Legal Watch - October 19, 2016
October 19, 2016
By Ira Michael Shepard, CUPA-HR general counsel and partner with Saul Ewing LLP
The continuing legal dispute over whether LGBT employees are protected against discrimination under federal law by Title VII of the Civil Rights Act of 1964 as amended will be reheard and reargued before the full Seventh Circuit U.S. Court of Appeals (Hively v. Ivy Tech Community College (7th Cir., No. 15-1720, rehearing en banc ordered 10/11/16)).
A three-judge panel of the Seventh Circuit in July rejected the appeal by the plaintiff, holding that Title VII does not cover or protect LGBT employees because sexual orientation is not a protected class under the statute. The argument will be held before all of the Seventh Circuit judges on November 30.
Congress has refused to amend Title VII to specifically cover LGBT employees in the past. The same issue is pending before the courts of appeals for the Second and Eleventh Circuits. The U.S. Supreme Court may ultimately decide the dispute. The EEOC since 2015 has taken the position that Title VII’s prohibition of sex discrimination includes sexual orientation bias, and therefore LGBT employees are protected from discrimination. The prior Seventh Circuit three-judge panel rejected the EEOC reasoning. The plaintiff in this case has asserted that she was discriminated against because she is a lesbian.
The U.S. Supreme Court recently declined to review the appeal of a rejected job applicant’s claim that his discrimination claim should be covered under the Americans with Disabilities Act (ADA). The Equal Employment Opportunity Commission had argued that the plaintiff’s contentions that morbid obesity should be covered under the ADA should be accepted and the decision of the lower court should be reversed. However, the Supreme Court rejected the EEOC’s arguments in refusing to hear the case and letting the lower court decision stand (Morris v. BNSF Railway Co. (US, No 16-233, cert denied, 10/3/16)).
The U.S. Court of Appeals for the First Circuit had previously ruled under the Rehab Act, which is similar to the ADA, that morbid obesity is covered and protected. The plaintiff argued that the Supreme Court should step in and resolve this alleged conflict in the circuits; however, the Supreme Court declined without comment to address the issue under the ADA.
The National Labor Relations Board (NLRB) decided in a 5-0 decision in 2015 to block unionization of Northwestern University football players, holding that certifying a union among college football players would not promote stable collective bargaining under the National Labor Relations Act (NLRA). However, the NLRB did not decide at the time whether the student football players were employees under the statute.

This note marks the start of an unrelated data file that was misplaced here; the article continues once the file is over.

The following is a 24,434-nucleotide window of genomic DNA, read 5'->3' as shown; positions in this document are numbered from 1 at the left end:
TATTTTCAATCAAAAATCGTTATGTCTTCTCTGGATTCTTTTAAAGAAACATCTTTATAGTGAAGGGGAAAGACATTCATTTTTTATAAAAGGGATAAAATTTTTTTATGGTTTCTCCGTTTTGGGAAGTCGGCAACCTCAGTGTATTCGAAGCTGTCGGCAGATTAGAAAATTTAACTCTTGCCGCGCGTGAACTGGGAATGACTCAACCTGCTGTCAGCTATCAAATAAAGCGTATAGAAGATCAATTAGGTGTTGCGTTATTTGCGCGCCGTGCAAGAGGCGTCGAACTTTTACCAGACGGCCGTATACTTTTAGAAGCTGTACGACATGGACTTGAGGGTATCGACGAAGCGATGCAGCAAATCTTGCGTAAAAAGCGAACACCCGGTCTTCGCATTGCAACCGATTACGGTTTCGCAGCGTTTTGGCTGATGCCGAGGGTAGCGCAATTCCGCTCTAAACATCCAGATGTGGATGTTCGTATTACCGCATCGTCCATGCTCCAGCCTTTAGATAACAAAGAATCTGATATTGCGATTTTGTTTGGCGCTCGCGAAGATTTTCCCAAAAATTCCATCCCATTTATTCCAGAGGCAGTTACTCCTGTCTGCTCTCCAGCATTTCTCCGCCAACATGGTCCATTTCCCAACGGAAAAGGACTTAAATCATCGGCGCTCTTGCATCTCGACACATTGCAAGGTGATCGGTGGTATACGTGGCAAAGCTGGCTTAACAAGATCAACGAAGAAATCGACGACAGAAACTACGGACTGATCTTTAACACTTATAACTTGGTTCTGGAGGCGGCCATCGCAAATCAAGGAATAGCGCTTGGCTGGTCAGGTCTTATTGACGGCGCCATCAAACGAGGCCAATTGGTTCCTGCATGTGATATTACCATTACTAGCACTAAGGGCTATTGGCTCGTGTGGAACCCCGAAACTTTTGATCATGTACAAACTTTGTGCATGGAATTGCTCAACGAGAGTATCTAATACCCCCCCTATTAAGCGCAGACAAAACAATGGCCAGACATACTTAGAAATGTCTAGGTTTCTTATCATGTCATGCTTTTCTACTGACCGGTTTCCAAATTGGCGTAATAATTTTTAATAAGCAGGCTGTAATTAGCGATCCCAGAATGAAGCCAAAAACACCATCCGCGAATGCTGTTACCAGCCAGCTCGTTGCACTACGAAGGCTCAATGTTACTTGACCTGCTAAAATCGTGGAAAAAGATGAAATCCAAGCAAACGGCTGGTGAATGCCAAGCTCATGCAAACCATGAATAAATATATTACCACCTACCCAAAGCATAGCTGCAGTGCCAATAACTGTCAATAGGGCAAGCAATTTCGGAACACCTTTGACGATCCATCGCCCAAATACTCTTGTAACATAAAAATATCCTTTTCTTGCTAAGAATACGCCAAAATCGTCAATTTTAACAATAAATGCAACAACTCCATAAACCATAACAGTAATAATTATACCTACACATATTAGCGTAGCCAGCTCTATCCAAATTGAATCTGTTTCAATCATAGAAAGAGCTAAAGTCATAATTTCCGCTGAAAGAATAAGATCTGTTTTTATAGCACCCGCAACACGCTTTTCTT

Nonetheless, recently, the NLRB’s Division of Advice (of the General Counsel’s Office) issued a ruling that assumed that the football players were employees under the statute. However, the Division of Advice refused to go further in recommending against the issuance of an unfair labor practice complaint against the university for allegedly violating the players’ rights by restricting their rights to discuss “workplace issues” under the university’s social media policy.
The Division of Advice ruled in favor of the university, holding that it had amended the social media policy as it applies to its student athletes (NLRB Div. of Advice, No. Case 13-CA-157467, 9/22/16)). Therefore, neither the NLRB nor its General Counsel office has decided whether scholarship athletes are employees under the NLRA.
Hundreds of Harvard University dining workers continued their strike against the university, as federal mediation has not yet been successful in bringing the sides together on agreement to a labor contract. UNITE HERE Local 26 represents approximately 750 dining hall workers at the university. The union is seeking a labor contract which provides “affordable health insurance” for workers and sets a minimum annual wage of $35,000. The talks have been ongoing since May, and the strike marked its two-week mark on October 19.
Twelve prominent colleges and universities were targeted over a nine-day period in August with class action ERISA lawsuits alleging violation of fiduciary responsibility because they offered too many investment alternatives to employees, because of the selection of certain investment alternatives, and amidst allegations that the fees charged by service providers are excessive. In early October, six of the institutions — Johns Hopkins, Duke, MIT, Vanderbilt, Emory and Cornell — filed motions to dismiss the lawsuits.
The schools have argued a variety of theories as to why the suits should be dismissed, including precedent in the Seventh Circuit which approved a retirement plan which offered 2,500 investment options — far more than these schools offer. One of the more interesting arguments is that ERISA imposes a fiduciary standard of “what like fiduciaries do or decide under like circumstances.” One school has claimed that the allegations that 12 leading universities in the country all acted imprudently when making similar decisions evidences the implausibility of these claims.